In preparing for an invasion, Kuribayashi’s soldiers burrowed into the island’s guts of soft volcanic rock and created a complex warren of tunnels, bunkers, and caves. As American bombs and shells rained down on the island in pre-invasion bombardments, the Japanese hunkered down in their underground complex and waited for the landings, when they planned to slaughter the marines.

The skies were bright blue, the seas slightly choppy when the first wave of marines and amphibious tractors hit Iwo Jima at 9:02 on the morning of February 19, 1945, only two minutes behind schedule. Planners had assumed the marines would have an easy time advancing from the beaches, but the landing areas were steeply terraced and made of loose volcanic sand, so wheeled vehicles could not gain a foothold. Marines had to carry many supplies by hand through the shifting sands of the steep terraces. Other than that, the landings were deceptively easy, because Kuribayashi’s strategy was to wait before unleashing a barrage into the concentrated Americans. Around 10 a.m., the Japanese guns opened up.

For the next month, Iwo Jima was not just a living hell; it was “a nightmare in hell,” in the words of war correspondent Robert Sherrod. The stories—of severed limbs and splattered entrails and bodies blasted into pieces—remain horrifying today. A marine remembered seeing a leg, still wearing a combat boot, bleeding into the sand. Another marine had to run onto the beach through the guts of the man before him, who had been blown to pieces when a Japanese bullet hit the gasoline tanks of his flame-thrower. “Nowhere in the Pacific war had I seen such badly mangled bodies,” Sherrod wrote. “Many were cut squarely in half. Legs and arms lay 50 feet away from the body.” One marine noted that the beaches were littered with Valentine’s Day cards men had received in the last mail before the invasion.

Among the men who hit the beaches on the first day were the flag-raisers. They all belonged to Company E—Easy Company—of the 28th Regiment’s 2nd Battalion. Rene Gagnon was a member of the 3rd Platoon, to which John Bradley was attached as a corpsman. Strank, Sousley, Block, and Hayes were in the 2nd Platoon.

Their regiment’s mission was to take Mount Suribachi, which was defended by about 2,000 troops with a near-perfect defensive position, hidden away among caves and tunnels on the steep slopes. Somehow the marines advanced through the withering fire, withstanding a ferocious Japanese mortar barrage at the volcano’s base that was “literally raising the earth into the air,” recalled the 3rd Platoon’s lieutenant, Keith Wells. “These explosions were walking up our defense line, every explosion was getting nearer, and I had no place to go. I was sick, sick, sick. The explosions were coming directly up our line with no wasted shells. All I could think about was the great loss of men.”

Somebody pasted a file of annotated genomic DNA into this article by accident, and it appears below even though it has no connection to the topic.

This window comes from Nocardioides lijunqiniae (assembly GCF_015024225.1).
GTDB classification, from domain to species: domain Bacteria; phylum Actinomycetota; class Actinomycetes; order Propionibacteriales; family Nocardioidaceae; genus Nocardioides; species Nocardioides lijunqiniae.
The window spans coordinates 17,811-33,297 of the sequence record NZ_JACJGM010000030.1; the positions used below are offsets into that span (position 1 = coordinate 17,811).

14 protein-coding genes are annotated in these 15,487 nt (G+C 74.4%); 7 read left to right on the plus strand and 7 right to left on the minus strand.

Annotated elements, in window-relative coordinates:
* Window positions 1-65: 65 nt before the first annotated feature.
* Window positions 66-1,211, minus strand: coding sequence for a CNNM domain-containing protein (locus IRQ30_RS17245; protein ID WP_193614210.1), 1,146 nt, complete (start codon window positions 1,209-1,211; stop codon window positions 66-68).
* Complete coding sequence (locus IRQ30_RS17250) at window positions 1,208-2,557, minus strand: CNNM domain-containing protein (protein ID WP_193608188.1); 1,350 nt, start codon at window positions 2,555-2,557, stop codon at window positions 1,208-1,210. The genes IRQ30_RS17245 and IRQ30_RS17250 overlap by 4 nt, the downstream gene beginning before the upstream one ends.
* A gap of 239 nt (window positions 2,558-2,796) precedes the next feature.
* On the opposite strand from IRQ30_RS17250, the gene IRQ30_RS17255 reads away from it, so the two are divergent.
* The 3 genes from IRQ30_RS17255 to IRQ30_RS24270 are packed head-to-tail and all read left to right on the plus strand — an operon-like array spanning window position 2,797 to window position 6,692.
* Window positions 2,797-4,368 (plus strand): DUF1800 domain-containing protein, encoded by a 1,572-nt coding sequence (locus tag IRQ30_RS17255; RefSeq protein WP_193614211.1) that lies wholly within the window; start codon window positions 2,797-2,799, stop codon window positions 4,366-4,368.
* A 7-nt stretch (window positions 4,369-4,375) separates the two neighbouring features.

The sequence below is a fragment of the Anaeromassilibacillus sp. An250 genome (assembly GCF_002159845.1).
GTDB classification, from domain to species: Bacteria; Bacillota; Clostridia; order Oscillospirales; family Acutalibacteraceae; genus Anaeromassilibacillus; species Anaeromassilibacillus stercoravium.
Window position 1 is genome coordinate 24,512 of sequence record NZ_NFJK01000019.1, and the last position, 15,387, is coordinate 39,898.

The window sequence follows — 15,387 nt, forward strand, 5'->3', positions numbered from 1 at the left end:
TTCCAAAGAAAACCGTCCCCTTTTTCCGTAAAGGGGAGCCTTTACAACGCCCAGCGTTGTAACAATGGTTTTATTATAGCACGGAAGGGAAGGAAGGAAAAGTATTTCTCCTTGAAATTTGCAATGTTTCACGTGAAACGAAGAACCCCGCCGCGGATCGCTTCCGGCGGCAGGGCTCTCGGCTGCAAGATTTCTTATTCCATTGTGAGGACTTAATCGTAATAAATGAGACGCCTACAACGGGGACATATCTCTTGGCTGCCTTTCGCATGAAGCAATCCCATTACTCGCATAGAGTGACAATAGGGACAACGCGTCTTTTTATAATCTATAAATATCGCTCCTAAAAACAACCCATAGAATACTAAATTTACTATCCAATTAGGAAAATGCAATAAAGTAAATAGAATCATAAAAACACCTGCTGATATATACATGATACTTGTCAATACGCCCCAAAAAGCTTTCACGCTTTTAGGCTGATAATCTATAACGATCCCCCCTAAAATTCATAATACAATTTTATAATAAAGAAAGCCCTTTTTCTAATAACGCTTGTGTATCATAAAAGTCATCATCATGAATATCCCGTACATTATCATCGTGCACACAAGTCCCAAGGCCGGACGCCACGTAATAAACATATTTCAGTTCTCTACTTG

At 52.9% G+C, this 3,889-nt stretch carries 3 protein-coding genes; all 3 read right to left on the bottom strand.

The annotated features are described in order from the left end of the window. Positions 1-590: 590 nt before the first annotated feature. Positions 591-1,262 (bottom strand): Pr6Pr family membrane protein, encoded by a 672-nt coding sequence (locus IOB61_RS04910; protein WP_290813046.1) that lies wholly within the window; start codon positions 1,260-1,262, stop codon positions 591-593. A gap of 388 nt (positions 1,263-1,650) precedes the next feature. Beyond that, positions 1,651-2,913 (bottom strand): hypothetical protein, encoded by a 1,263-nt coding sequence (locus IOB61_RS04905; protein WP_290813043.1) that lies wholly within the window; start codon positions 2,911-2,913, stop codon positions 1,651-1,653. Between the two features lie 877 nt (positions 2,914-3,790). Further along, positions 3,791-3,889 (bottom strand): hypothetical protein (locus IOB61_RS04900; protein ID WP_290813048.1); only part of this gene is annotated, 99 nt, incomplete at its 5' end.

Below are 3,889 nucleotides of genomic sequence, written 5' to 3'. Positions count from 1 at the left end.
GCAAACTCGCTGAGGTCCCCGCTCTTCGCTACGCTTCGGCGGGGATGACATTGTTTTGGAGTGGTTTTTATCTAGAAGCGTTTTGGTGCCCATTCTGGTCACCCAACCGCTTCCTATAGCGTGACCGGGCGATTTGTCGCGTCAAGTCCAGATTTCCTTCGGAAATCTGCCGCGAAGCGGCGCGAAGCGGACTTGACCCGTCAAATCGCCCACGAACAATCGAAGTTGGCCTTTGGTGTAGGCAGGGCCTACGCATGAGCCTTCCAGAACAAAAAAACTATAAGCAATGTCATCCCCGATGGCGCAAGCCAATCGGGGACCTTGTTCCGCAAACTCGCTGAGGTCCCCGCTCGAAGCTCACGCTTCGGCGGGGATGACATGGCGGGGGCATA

Despite the horrific shelling, the marines captured Suribachi on the battle’s fifth day, February 23. That morning, Lieutenant Hal Schrier led a 40-man patrol up the volcano. They reached the top around 10 a.m. and faced only token resistance. The marines found a 20-foot length of pipe and used it to raise a small flag on top of the mountain. A marine photographer, Lou Lowery, took photographs of the event before hidden Japanese launched a small firefight, quickly squelched, from hidden caves in Suribachi’s crater.

In the meantime, Strank, Block, Sousley, and Hayes received orders to unwind a telephone line up to the top of Suribachi. Gagnon was told to bring up new batteries for the radio on top. As Gagnon was leaving, Lieutenant Colonel Chandler Johnson handed him a larger flag and told him to take that, too. On top of the mountain, the marines found another length of pipe for Gagnon’s flag.

As the six men raised the flag together, Joe Rosenthal took pictures. Then he had the marines pose beneath the flag for a group shot. Rosenthal had to send his film to Guam to get it developed, and he didn’t see his most famous shot until it had already been published nationwide and acclaimed.

The fighting had been brutal up until the flag-raising, but now it grew even worse. The marines forced their way north up the island and into a rugged section of ridges, hills, and volcanic wasteland they called the Meatgrinder. The Japanese had taken full advantage of the terrain by riddling it with caves, tunnels, pillboxes, blockhouses, and minefields. They made the marines pay a steep price for every advance. Despite the appalling bloodbath, a patrol under Lieutenant Paul Connally finally reached the sea at the island’s north end 18 days after the attack was launched. Connally filled his canteen with salty water and sent it back to Major General Graves B. Erskine with the message “For inspection—not consumption.”

Kuribayashi made his last stand in another natural defensive position on the island’s north end that the marines called the Gorge. The Americans used flame-throwers and flame-throwing tanks the soldiers called “Zippos” to burn the Japanese defenders alive in their positions. “I have 400 men under my control,” Kuryibayashi reported to Tokyo. “The enemy besieged us by firing and flame from their tanks. In particular, they are trying to approach the entrance of our cave with explosives. My men and officers are still fighting.”

The end was near, though. After a month of some of the war’s bloodiest and most brutal combat, the Americans finally secured Iwo Jima. The casualties were horrifying: 5,885 marines were dead and another 17,272 wounded. The navy had lost an additional 881 killed and 1,917 wounded. Of the 21,060 Japanese on the island, almost 20,000 were dead. Thousands of them were never recovered, including Kuribayashi, whose final fate remains unknown.

Strank was the first of the flag-raisers to die. On February 24 he was in a shell hole with his fellow marines, preparing to sketch out an escape route in the sand with his finger when shell fragments ripped through his chest. Block died later that day, torn apart by another exploding shell. On March 21, a Japanese sniper shot Franklin Sousley in the back and killed him.